Bernard Werber was born in Toulouse (Haute-Garonne) in September 1961. From the age of 14, he wrote stories for a fanzine. After he finished school, he became a scientific journalist for some ten years. During that period his affinity for science appeared, which he blends with his favourite topics: from ants in death up to the origins of the humanity. The writings of Bernard Werber are translated into thirty-five languages and with 15 million copies sold in the world today, Bernard Werber is one of the most read French contemporary authors in the world (along with Mark Levy).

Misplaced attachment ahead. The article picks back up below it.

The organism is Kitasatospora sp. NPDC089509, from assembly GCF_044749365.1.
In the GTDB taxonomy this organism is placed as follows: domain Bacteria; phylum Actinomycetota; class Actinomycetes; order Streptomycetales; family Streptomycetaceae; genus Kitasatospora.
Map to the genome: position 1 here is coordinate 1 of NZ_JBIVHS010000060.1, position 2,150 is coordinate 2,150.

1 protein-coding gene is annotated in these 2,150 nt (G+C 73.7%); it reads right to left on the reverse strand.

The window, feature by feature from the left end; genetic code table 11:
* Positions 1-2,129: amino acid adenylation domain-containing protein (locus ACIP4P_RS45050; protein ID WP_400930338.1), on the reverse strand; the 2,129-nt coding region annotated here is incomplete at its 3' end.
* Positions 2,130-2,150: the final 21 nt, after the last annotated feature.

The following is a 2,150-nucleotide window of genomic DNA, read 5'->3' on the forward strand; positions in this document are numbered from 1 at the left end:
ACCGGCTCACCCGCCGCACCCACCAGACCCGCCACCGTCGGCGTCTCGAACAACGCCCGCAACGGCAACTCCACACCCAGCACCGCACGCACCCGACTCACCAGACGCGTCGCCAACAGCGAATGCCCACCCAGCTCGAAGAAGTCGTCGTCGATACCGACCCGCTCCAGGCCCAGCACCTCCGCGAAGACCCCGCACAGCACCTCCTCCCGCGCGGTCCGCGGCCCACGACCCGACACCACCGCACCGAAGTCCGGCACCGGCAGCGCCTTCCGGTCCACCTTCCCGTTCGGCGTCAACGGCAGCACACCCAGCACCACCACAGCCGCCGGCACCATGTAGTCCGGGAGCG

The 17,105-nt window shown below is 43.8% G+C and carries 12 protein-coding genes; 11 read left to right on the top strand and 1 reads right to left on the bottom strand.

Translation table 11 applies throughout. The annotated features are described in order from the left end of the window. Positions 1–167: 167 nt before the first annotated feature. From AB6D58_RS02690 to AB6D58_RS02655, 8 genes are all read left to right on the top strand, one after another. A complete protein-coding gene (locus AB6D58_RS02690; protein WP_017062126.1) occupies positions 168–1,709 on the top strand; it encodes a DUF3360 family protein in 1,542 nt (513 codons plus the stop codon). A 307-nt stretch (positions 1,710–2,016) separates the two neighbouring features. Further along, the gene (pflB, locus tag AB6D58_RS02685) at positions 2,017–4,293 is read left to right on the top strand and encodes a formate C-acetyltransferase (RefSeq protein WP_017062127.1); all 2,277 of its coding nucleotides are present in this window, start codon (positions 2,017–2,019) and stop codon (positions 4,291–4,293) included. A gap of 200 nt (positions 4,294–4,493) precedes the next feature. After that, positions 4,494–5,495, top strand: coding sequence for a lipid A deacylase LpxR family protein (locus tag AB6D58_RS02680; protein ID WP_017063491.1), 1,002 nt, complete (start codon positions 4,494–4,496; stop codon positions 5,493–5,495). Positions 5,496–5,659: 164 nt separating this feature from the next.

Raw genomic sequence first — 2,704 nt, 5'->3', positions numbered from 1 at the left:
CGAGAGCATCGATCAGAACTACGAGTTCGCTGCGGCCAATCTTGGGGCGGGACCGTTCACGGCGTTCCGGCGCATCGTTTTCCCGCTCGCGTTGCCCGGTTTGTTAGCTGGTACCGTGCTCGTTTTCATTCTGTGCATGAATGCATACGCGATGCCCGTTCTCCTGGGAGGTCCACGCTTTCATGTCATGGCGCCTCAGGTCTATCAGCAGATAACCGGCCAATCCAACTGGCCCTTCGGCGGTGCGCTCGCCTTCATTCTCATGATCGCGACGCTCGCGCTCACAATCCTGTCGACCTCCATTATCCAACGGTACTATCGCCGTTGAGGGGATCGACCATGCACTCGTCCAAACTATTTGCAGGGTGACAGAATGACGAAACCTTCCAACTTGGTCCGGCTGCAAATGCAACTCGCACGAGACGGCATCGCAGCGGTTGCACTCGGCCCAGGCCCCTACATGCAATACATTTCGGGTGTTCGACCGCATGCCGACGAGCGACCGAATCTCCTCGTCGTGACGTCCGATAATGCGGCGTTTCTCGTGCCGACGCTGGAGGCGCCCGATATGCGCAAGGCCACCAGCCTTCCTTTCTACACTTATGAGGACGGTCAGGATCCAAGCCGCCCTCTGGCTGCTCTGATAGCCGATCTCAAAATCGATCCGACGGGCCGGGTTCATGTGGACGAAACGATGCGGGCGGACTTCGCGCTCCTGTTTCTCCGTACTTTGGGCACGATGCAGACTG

Every year, on the 3rd October the world is given something of a treat, besides the annual prix Goncourt – a new novel by the praised Bernard Weber. Known for his extensive scientific research, elaborate philosophical reflections and omnipresent symbolism, the French author is now synonymous with a very intelligent and intense prose. “The Ants” trilogy, as well as “Les Thanatonautes” trilogy, presents a large, coherent, auto-functioning idea of the world, supported by multiple theories and scientific data, developed in separate encyclopedic paragraphs. Weber mixes together information and fantasy to reinvent and reinvigorate the possibilities of other worlds, to stimulate the creation of other perceptive dimensions and broaden immensely our imagination.